Lincolnshire County Council will write to the new Conservative government to call for a “commitment to sustainable funding” in the future for local councils.
Ahead of last Thursday’s election result, a motion at a full council meeting on Wednesday (December 11) received cross party support to “send a message” to Westminster to address priority areas in local government.
Coun Rob Parker, Labour leader of the opposition, proposed the motion which was backed by council leader, Martin Hill.
It proposed to write to the new government on seven areas which the county council needed support.
Coun Parker said the authority needed “improved funding” in order to “meet the needs of local people”.
“We need to send a message from Lincolnshire to Whitehall that we want to see these areas addressed by whichever government is in place,” he said.
Among the areas are:
A commitment to sustainable and improved funding for local government.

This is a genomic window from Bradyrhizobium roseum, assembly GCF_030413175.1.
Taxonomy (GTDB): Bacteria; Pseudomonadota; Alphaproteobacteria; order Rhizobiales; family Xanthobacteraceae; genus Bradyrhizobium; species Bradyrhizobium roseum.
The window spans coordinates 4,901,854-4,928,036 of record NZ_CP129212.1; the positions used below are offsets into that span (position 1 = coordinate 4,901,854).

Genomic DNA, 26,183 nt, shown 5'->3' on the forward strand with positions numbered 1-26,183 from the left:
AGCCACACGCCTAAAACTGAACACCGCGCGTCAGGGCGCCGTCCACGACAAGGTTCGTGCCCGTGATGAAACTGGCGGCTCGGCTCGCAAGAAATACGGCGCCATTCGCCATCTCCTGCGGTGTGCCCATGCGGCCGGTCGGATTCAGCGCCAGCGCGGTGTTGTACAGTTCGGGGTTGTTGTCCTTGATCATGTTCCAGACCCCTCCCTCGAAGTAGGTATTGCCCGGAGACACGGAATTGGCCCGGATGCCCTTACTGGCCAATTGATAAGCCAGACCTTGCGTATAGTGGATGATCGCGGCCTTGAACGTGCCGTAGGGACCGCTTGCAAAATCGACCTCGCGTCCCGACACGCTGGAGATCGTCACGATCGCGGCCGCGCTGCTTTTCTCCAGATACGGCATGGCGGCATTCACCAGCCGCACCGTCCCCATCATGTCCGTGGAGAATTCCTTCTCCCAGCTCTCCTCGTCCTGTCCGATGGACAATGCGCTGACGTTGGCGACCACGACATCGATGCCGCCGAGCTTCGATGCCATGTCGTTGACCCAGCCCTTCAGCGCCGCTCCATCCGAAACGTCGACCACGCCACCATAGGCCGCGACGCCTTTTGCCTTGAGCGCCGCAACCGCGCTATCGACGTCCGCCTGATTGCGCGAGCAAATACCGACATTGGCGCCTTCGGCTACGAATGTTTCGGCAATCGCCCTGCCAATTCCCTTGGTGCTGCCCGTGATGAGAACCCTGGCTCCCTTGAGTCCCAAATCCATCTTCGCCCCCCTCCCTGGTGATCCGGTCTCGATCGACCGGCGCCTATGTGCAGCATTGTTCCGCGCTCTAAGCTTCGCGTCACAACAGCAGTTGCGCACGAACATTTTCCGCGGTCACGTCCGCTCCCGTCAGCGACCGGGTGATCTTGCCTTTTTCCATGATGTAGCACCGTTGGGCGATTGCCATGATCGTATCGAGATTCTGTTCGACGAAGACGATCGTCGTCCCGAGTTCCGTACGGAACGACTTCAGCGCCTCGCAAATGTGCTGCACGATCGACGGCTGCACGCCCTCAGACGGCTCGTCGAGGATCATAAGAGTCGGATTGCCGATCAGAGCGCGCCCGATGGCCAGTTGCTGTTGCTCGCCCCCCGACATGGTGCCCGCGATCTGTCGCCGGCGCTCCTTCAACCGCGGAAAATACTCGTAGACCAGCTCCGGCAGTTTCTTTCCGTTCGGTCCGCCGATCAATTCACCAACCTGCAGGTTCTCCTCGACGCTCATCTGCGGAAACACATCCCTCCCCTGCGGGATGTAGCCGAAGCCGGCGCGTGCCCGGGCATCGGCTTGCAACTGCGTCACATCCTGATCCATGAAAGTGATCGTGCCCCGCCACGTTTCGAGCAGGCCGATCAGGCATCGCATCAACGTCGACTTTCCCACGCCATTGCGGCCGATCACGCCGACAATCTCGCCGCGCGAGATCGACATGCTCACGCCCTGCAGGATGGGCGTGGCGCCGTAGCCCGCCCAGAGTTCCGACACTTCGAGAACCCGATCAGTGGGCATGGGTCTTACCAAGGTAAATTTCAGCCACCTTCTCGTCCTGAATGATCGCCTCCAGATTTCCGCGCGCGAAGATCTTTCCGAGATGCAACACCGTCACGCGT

A new fairer funding formula for local councils.
More powers to be devolved from central government to local government.
A review of the efficacy, efficiency and fairness of the current business rates model.
The importance of sorting out the long term funding of adult social care.
Remove the limit on the adult social care precept until a review has taken place.
A commitment to prioritise preventative services, such as public health and adult social care.
Coun Hill said he supported the motion and that it would help to send a message to national politicians.
“It raises all the issues that we have been arguing for for some time now,” he said.
The move comes as the council continues its campaign to lobby for fairer funding for the county.
Cuts to local government funding in recent years has forced the authority to look for other avenues of financial support, such as hikes in council tax. Meanwhile, the authority has seen a £50 million reduction in its revenue support grant, its main source of funding from government, over the past four years.
As part of its budget plans for this year, the council planned to dip into its reserves in order to “smooth the effect” of central government cuts.